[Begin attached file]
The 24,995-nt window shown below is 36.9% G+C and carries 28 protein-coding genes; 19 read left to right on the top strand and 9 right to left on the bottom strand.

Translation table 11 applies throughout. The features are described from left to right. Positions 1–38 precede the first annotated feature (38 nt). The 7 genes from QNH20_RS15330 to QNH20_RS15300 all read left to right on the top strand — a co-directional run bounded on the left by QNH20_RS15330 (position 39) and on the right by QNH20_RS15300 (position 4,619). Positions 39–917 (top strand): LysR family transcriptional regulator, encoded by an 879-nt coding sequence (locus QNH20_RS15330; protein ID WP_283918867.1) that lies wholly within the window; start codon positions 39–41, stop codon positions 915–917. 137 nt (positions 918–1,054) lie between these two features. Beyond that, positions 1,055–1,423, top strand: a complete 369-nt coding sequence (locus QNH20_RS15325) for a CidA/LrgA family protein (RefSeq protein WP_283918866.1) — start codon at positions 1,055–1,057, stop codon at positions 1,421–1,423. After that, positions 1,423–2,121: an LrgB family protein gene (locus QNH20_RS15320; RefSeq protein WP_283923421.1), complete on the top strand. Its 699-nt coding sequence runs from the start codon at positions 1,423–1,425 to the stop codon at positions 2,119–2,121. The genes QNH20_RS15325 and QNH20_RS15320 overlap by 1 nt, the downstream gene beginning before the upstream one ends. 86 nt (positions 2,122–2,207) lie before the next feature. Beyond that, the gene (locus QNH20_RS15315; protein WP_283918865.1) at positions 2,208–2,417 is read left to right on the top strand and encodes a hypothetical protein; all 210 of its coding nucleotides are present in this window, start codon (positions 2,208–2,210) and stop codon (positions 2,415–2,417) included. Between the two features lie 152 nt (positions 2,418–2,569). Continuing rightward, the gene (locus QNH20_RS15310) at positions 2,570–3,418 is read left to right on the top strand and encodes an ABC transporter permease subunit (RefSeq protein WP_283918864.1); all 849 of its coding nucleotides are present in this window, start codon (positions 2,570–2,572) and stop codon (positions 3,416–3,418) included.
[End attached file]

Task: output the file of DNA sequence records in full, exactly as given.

The 24,995-nt window shown below is 36.9% G+C and carries 28 protein-coding genes; 19 read left to right on the top strand and 9 right to left on the bottom strand.

Translation table 11 applies throughout. The features are described from left to right. Positions 1–38 precede the first annotated feature (38 nt). The 7 genes from QNH20_RS15330 to QNH20_RS15300 all read left to right on the top strand — a co-directional run bounded on the left by QNH20_RS15330 (position 39) and on the right by QNH20_RS15300 (position 4,619). Positions 39–917 (top strand): LysR family transcriptional regulator, encoded by an 879-nt coding sequence (locus QNH20_RS15330; protein ID WP_283918867.1) that lies wholly within the window; start codon positions 39–41, stop codon positions 915–917. 137 nt (positions 918–1,054) lie between these two features. Beyond that, positions 1,055–1,423, top strand: a complete 369-nt coding sequence (locus QNH20_RS15325) for a CidA/LrgA family protein (RefSeq protein WP_283918866.1) — start codon at positions 1,055–1,057, stop codon at positions 1,421–1,423. After that, positions 1,423–2,121: an LrgB family protein gene (locus QNH20_RS15320; RefSeq protein WP_283923421.1), complete on the top strand. Its 699-nt coding sequence runs from the start codon at positions 1,423–1,425 to the stop codon at positions 2,119–2,121. The genes QNH20_RS15325 and QNH20_RS15320 overlap by 1 nt, the downstream gene beginning before the upstream one ends. 86 nt (positions 2,122–2,207) lie before the next feature. Beyond that, the gene (locus QNH20_RS15315; protein WP_283918865.1) at positions 2,208–2,417 is read left to right on the top strand and encodes a hypothetical protein; all 210 of its coding nucleotides are present in this window, start codon (positions 2,208–2,210) and stop codon (positions 2,415–2,417) included. Between the two features lie 152 nt (positions 2,418–2,569). Continuing rightward, the gene (locus QNH20_RS15310) at positions 2,570–3,418 is read left to right on the top strand and encodes an ABC transporter permease subunit (RefSeq protein WP_283918864.1); all 849 of its coding nucleotides are present in this window, start codon (positions 2,570–2,572) and stop codon (positions 3,416–3,418) included.